Finally, I’m not a huge Venom fan.  I’m not against the character, but I’d much rather see Spider-Man’s classic villains brought to celluloid life.  That being said, I think Topher Grace did a magnificent job with the Eddie Brock character, and the visuals of Venom, while perhaps not everyone’s bag, were pretty disturbing and therefore fun.  I’ve always thought of Grace on par with Maguire in terms of being squeaky-clean, so it was nice to see his arrogant and unlikable Eddie Brock.  In my mind, Grace stole many of the scenes.  That being said, the whole black suit/Venom angle could have been a move all by itself as well.

Instead, they mashed all three of these rich plots together into something that felt like Dr. Frankenstein had gotten into movie making.  Spider-Man 3, while visually captivating and a true action movie, lacked all of the heart and characterization of Spider-Man 2, and lacked the sheer exuberance of Spider-Man 1

Man, it really sounds like I didn’t like Spider-Man 3, doesn’t it?  I honestly enjoyed it very much; I just would have liked to see each of these plots, and actors, given their due.

Anansi Boys by Neil Gaiman – A Book Review

Living under the shadow of Sandman and American Gods, Gaiman has difficulty impressing me with other works because those two are so utterly superb.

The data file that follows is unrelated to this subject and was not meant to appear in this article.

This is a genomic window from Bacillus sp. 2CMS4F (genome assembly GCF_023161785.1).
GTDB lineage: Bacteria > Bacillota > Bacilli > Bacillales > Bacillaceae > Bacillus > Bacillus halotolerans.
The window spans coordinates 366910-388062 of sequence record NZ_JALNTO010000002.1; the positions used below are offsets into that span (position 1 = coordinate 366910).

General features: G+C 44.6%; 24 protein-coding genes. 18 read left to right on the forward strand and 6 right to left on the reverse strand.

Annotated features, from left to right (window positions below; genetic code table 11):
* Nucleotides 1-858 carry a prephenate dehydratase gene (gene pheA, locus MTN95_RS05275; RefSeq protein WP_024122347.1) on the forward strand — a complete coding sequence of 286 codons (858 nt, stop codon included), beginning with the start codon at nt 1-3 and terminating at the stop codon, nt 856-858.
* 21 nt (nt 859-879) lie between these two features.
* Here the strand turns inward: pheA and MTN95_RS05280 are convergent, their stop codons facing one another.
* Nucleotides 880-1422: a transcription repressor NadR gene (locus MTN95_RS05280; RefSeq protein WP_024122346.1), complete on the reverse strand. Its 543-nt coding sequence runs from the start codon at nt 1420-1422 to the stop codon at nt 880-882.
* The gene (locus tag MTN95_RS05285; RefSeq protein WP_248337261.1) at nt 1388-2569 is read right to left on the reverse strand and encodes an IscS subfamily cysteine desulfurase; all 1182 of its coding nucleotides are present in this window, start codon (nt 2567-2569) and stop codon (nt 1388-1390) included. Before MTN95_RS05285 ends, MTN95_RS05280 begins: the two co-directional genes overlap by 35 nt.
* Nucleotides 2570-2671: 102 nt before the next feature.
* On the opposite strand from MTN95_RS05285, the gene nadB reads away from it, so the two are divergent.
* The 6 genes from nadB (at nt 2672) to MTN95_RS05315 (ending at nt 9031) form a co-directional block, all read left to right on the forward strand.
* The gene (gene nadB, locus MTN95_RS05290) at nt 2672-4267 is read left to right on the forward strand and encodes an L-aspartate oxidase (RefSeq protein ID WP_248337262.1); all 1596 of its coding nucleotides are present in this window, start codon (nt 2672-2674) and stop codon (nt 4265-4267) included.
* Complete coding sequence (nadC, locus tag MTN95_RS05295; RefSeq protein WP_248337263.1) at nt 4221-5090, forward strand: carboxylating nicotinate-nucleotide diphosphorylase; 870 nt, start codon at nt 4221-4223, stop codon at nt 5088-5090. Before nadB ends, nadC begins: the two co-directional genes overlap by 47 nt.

Anansi Boys is an unfortunate example of just such a case. 

It tells the story of Fat Charlie, the son of the trickster god Anansi.  Early on in the story his father dies, and Fat Charlie finds himself more relieved than anything.  Fat Charlie’s life continues on with the dull routine most of us suffer, until his long-lost brother appears at his doorstep.  From that moment on, Fat Charlie’s fiancée, job, sanity, and freedom are put in jeopardy.

Anansi Boys begins rather slowly and takes its time establishing the main characters’ traits-perhaps too much time.  However, once the book gets rolling about three-quarters of the way through, it moves very quickly and becomes a bit of a nail-biter.

I wouldn’t consider Anansi Boys one of Gaiman’s must-reads, but it also isn’t something I’d say you should avoid.